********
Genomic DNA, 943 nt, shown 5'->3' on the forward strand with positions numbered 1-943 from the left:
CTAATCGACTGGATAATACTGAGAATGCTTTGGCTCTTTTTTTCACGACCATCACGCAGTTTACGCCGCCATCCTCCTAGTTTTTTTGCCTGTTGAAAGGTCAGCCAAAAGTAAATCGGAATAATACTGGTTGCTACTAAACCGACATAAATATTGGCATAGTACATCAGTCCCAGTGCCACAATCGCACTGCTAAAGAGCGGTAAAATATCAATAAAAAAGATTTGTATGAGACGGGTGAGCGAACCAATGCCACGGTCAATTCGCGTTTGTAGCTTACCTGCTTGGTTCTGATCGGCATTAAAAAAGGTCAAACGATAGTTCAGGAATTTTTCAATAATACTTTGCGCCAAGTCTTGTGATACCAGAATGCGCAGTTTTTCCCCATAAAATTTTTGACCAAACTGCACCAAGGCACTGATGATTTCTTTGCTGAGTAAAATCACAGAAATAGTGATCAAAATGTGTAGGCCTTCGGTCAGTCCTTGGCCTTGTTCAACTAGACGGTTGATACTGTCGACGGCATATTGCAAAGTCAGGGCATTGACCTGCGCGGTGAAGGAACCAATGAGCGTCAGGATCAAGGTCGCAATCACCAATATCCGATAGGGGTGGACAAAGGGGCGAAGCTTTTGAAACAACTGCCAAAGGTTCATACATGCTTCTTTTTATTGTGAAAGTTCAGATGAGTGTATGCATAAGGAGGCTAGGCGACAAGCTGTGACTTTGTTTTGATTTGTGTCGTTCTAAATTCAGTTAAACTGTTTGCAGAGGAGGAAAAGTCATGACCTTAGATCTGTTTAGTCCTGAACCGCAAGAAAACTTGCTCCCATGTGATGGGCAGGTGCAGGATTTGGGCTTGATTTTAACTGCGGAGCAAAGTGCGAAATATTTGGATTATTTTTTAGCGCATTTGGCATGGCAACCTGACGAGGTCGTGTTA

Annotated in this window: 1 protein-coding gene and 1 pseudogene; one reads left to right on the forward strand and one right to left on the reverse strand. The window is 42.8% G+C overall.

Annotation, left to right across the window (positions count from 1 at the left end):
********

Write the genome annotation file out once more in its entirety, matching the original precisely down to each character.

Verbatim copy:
Genomic DNA, 943 nt, shown 5'->3' on the forward strand with positions numbered 1-943 from the left:
CTAATCGACTGGATAATACTGAGAATGCTTTGGCTCTTTTTTTCACGACCATCACGCAGTTTACGCCGCCATCCTCCTAGTTTTTTTGCCTGTTGAAAGGTCAGCCAAAAGTAAATCGGAATAATACTGGTTGCTACTAAACCGACATAAATATTGGCATAGTACATCAGTCCCAGTGCCACAATCGCACTGCTAAAGAGCGGTAAAATATCAATAAAAAAGATTTGTATGAGACGGGTGAGCGAACCAATGCCACGGTCAATTCGCGTTTGTAGCTTACCTGCTTGGTTCTGATCGGCATTAAAAAAGGTCAAACGATAGTTCAGGAATTTTTCAATAATACTTTGCGCCAAGTCTTGTGATACCAGAATGCGCAGTTTTTCCCCATAAAATTTTTGACCAAACTGCACCAAGGCACTGATGATTTCTTTGCTGAGTAAAATCACAGAAATAGTGATCAAAATGTGTAGGCCTTCGGTCAGTCCTTGGCCTTGTTCAACTAGACGGTTGATACTGTCGACGGCATATTGCAAAGTCAGGGCATTGACCTGCGCGGTGAAGGAACCAATGAGCGTCAGGATCAAGGTCGCAATCACCAATATCCGATAGGGGTGGACAAAGGGGCGAAGCTTTTGAAACAACTGCCAAAGGTTCATACATGCTTCTTTTTATTGTGAAAGTTCAGATGAGTGTATGCATAAGGAGGCTAGGCGACAAGCTGTGACTTTGTTTTGATTTGTGTCGTTCTAAATTCAGTTAAACTGTTTGCAGAGGAGGAAAAGTCATGACCTTAGATCTGTTTAGTCCTGAACCGCAAGAAAACTTGCTCCCATGTGATGGGCAGGTGCAGGATTTGGGCTTGATTTTAACTGCGGAGCAAAGTGCGAAATATTTGGATTATTTTTTAGCGCATTTGGCATGGCAACCTGACGAGGTCGTGTTA

Annotated in this window: 1 protein-coding gene and 1 pseudogene; one reads left to right on the forward strand and one right to left on the reverse strand. The window is 42.8% G+C overall.

Annotation, left to right across the window (positions count from 1 at the left end):